Committed to PEOPLE'S RIGHT TO KNOW
Vol. 5 Num 849 Sat. October 14, 2006  
   
Front Page


'Peace to last only if poverty goes'


The auspicious and historic moment came at 3:03pm yesterday when the Norwegian Nobel Committee declared Dr Muhammad Yunus and his Grameen Bank winners of the Nobel Peace Prize 2006.

"I heard the declaration live on a Norwegian television channel over telephone," said Nobel laureate Prof Yunus.

In his instant reaction, the pioneer of the micro-credit concept said, "This is fantastic news for all of us--for Grameen Bank, Bangladesh, and all the poor countries and all the poor people around the world."

Recipient of numerous national and international awards, Prof Yunus termed the Nobel achievement "the sky", but said it also "burdened us with further responsibility. Bangladesh now must remove poverty from the country and also put in more efforts to eradicate poverty from the world."

"At 2:50pm the Norwegian television channel phoned me when I was giving an interview to an Indian journalist," Prof Yunus described the historic moments to newsmen at his Mirpur residence in the capital.

"One from that TV channel told me that the prize will be announced within 10 minutes and requested me to hold the line because whispering went on outside the room that I was going to win the Nobel Peace Prize.

"'The Nobel committee has entered the room, it's time for declaring the name, you better hear the declaration live,' the TV channel crew requested me," Dr Yunus told reporters.

"Then he went on: 'Now we see your picture on the big screen but yet we are not sure whether you or anyone else claimed the Nobel Peace Prize...If you win, we will take your interview, otherwise thank you Mr Yunus'.

'Congratulations Dr Yunus, you got the Nobel prize,' the TV channel greeted me, and a moment later I heard the declaration in English and it was 3.03pm," said the first ever Nobel laureate of the country.

"After a few minutes, members of the Nobel committee and Norwegian deputy prime minister phoned and congratulated me," said Dr Yunus.

After hearing the news, Prof Yunus went to the Grameen Bank head office at Mirpur, which turned into a place of celebrations, happiness and joy when hundreds of well-wishers came to share the moment.

"This is fantastic news, it's unbelievable...it's a very happy moment for me, my family, colleagues and for my country," Dr Yunus told local and foreign reporters.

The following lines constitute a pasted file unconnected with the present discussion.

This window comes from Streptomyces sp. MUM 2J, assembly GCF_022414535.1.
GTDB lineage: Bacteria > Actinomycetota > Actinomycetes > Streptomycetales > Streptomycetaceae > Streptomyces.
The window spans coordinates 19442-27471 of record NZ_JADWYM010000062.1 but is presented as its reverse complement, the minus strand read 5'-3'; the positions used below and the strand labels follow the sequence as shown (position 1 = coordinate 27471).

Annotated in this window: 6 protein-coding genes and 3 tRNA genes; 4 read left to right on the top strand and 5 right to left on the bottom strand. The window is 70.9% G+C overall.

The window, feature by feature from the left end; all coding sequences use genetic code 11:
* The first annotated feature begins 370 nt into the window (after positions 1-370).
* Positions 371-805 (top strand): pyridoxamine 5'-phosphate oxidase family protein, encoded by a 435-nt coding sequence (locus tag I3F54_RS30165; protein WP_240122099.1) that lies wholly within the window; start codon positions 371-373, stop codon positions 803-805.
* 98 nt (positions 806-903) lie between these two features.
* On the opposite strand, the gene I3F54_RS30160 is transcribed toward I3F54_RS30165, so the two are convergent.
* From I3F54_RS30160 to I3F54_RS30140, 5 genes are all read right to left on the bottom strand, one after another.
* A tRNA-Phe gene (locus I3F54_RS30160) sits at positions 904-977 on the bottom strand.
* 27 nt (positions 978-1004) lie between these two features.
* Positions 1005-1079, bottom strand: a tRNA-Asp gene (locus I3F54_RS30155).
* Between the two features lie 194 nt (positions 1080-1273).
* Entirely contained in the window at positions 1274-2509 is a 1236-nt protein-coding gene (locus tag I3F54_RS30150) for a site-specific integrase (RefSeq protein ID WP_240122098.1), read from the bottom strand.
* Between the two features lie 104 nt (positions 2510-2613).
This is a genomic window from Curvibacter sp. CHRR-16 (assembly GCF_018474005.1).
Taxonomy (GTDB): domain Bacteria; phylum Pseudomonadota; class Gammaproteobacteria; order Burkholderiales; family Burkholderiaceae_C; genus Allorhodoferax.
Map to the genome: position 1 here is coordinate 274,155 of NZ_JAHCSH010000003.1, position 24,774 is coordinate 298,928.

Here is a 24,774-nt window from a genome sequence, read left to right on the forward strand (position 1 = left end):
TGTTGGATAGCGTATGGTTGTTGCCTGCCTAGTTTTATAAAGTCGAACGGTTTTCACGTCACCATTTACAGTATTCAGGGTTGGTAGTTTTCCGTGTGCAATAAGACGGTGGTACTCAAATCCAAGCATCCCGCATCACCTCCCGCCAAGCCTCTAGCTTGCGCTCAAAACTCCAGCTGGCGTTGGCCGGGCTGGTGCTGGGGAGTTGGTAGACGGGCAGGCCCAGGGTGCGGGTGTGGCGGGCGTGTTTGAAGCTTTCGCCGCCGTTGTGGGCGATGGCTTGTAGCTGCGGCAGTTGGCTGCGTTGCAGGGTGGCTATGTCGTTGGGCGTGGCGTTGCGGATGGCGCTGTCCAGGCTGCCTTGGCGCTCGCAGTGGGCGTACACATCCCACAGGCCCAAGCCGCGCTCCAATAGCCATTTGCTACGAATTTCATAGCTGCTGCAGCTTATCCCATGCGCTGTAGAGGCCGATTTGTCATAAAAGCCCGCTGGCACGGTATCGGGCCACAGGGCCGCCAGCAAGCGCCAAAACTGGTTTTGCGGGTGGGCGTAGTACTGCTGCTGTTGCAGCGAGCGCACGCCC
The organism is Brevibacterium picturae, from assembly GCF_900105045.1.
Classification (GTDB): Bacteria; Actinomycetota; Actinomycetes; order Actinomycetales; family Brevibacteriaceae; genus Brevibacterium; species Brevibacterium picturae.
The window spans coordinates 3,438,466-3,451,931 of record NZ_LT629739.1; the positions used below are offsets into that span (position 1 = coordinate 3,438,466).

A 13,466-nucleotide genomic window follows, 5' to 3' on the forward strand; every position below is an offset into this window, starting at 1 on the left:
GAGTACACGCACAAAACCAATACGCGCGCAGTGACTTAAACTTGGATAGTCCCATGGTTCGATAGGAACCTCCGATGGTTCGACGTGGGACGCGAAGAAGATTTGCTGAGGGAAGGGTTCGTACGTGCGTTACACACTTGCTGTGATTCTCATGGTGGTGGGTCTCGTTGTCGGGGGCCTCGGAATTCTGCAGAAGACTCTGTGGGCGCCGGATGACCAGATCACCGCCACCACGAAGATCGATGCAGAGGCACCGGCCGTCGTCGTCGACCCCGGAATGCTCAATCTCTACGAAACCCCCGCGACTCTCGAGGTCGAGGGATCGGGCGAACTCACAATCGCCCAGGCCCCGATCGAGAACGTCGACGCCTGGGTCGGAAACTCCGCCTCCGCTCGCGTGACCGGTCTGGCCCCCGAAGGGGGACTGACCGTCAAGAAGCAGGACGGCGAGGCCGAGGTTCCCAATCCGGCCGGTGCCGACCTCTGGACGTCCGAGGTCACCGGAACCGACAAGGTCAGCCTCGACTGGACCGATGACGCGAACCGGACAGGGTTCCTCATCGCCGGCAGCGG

"I did not expect the prize this year because every year this kind of rumours go on but this year I did not hear any discussion, so I was not hopeful...."

The 65-year-old economist appeared before the local press flanked by his wife Afrozi Yunus and daughter Deena Yunus.

Dr Yunus was seen embracing his near and dear ones and admirers who rushed to his residence to congratulate him. The Noble laureate was seen smiling, but also could not hold a few drops of tears of joy.

LGRD and Cooperatives Minister Abdul Mannan Bhuiyan, Principal Secretary to the prime minister Dr Kamal Siddique, economists Dr Wahiduddin Mahmud, Dr Hossein Zillur Rahman, Dr Fakhruddin Ahmed, Editor of The Daily Star Mahfuz Anam, among others, went to his residence to congratulate Dr Yunus.

"This is an honour for the country, for the nation...This kind of incident does not happen often to a nation," Prof Yunus said, thanking the Almighty.

"We [Bangladesh] have taken many things from the world, now we have given something to the world. We have placed a model before the world," he added.

"Now I dream of Bangladesh as the first country to be free from hunger," he said.

Asked if the prize is appropriate for peace, Dr Yunus said, "I was not astonished to get the Nobel prize in peace because economics and peace are interrelated--economics influences people's life.

"Hunger is one of the main reasons of anarchy. If poverty can be reduced from the society, peace will prevail on earth," he added.

HOW THE MONEY WILL BE SPENT
Dr Yunus said, "I will not spend the prize money for myself...I will rather spend it in social business on a no-profit-no-loss policy. We will also establish an eye hospital where even beggars will be given treatment at the cost of Tk 10-20.

"We will make yogurt with all kinds of nutritious elements. We want to provide nutrition to the poor and children," Prof Yunus said figuratively.